The parallel-skiing is based on the technique of parallel-turn. Due to the locked-heel bindings and stiff boots, parallel-turn has a more rigid structure than telemark-turn has. (Although less efficient, however, parallel-turn on loose-heel binding is the same as that of locked-heel binding.) In analyzing the parallel-turn techniques the skier finds that there are four definite phases to execute a turn: (1) pole-planting, (2) unweighting, (3) weight-shifting, and (4) traversing.
A parallel-turn begins at the end of the previous turn. The pole-planting marks the beginning of the turn. With the aid of the pole-planting, the unweighting follows. While unweighted, the weight is shifted from the downhill ski to the uphill ski and at the same time skis are pivoted into a new direction. By rolling the pressure off the uphill edges to the downhill edges, the traversing follows to finish the turn. If done in a precise and fluid manner, parallel-turn is a quick way to turn with little speed lost. However, it has its own share of problems.
In parallel-turn, poles are used as a timing device, and as a supporting device. However, used as a timing device, misusing a pole means a missed timing; used as a supporting device, miss-planting a pole costs the skier's balance.
The time and place they fail are usually when the skier needs them the most. In order to avoid such failures, the skier needs to pay attention to where and when the skier uses poles. While the skier needs all the concentration to ski the terrain ahead for an all-out performance, pole-planting diverts much needed concentration.
Meanwhile, carrying poles creates an aerodynamic drag which slows us down; during a turn, the three foot pole creates a undesirable leverage on the outside pole which holds the skier's outside shoulder back also delays turning, further contributes undesirable side effect. Poles have their places in downhill skiing, however, at times, they create more problems than they solve. the skier pays a high price for carrying poles.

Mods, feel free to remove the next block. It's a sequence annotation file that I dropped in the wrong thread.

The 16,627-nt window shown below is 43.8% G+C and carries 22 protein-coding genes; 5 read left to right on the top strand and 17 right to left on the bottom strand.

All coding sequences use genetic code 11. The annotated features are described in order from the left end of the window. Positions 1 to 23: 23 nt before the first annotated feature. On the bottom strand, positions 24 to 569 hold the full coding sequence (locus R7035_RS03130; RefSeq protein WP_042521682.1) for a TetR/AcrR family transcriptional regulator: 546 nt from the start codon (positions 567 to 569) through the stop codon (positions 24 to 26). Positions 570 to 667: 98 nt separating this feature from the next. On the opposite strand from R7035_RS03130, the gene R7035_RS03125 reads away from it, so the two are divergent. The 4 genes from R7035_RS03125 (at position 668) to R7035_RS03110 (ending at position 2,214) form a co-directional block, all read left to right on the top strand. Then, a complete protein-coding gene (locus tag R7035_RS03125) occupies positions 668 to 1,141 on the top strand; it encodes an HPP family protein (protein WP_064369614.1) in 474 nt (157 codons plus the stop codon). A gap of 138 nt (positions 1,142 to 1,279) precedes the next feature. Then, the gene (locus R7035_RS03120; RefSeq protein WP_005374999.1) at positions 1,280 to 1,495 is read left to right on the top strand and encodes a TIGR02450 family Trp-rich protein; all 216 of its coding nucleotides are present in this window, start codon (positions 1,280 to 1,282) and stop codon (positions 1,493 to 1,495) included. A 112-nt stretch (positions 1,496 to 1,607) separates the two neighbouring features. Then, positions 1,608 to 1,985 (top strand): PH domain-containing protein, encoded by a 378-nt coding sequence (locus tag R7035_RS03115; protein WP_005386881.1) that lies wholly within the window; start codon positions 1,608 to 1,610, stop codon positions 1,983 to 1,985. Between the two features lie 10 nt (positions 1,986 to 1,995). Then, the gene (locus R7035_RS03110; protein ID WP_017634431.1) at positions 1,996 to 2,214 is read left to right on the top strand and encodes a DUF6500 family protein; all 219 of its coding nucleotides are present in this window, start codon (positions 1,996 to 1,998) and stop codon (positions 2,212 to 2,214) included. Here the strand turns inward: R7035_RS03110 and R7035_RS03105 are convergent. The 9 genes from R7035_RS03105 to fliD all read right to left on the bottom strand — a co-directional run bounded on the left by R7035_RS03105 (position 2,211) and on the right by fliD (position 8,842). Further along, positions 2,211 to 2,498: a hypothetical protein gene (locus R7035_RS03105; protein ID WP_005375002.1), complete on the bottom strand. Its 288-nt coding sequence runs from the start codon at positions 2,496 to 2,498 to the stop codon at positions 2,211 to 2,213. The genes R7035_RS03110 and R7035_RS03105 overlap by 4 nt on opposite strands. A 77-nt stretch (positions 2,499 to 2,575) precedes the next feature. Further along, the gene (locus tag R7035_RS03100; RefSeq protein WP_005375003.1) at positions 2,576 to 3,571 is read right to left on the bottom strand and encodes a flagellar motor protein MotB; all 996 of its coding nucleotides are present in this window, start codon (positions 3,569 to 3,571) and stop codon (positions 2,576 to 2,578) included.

Pole-planting also restricts down-unweighting; the natural consequence is up-unweighting. Up-unweighting fights against gravity, thus reduces momentum which reduces speed. Moving the body up and down also increases fatigue, and contributes instability in turning.
Weight-shifting can be executed only after first two steps are executed properly; otherwise, the skier would not have the balance to continue the turn, and weight-shifting would only compound the problem. Pivoting creates skidding, and skidding further reduces the speed.
After the weight is shifted to the uphill ski, the traversing begins by rolling the pressure off the uphill edges, and resetting it on the downhill edges (which are now the uphill edges in the coming turn) to change the direction of travel. Because the edge pressure is directly tight to the quality of the turn, the switch has to be decisive and precise.
During a turn, due to the skier's maneuvering pressure, the skis are arced upward. It is such arc that generates the turning force which causes the ski to change direction. If the skier relaxes the pressure on a ski, the ski bounces back, the arc is reduced, which changes the turning dynamic, the skier slows down and becomes unstable. The skier suffers a poor quality turn. If the skier maintains the pressure on the ski, the turning dynamic locks the skier in place, which makes fine directional adjustment difficult.
The traversing needs to be executed more precisely still, so the skier will be able to arrive to a proper position to initiate the next turn. Due to the timing requirement on each phase, the whole turning sequence is complicated and difficult to execute properly. Parallel-turn leaves more to be desired.
Clearly, the culprit is the pole-planting. Due to the timing requirement of the pole-planting and the consequence that follows, the pole-planting depicts a very rigid structure for the skier to follow. To free the skier from such a restriction, a new style of skiing is evolved-Tai Chi Skiing. Tai Chi Skiing skis without poles. By not carrying poles, the skier is freed from the structure that is imposed on by the pole-planting; the skiing starts to lose its form and begins a new transformation.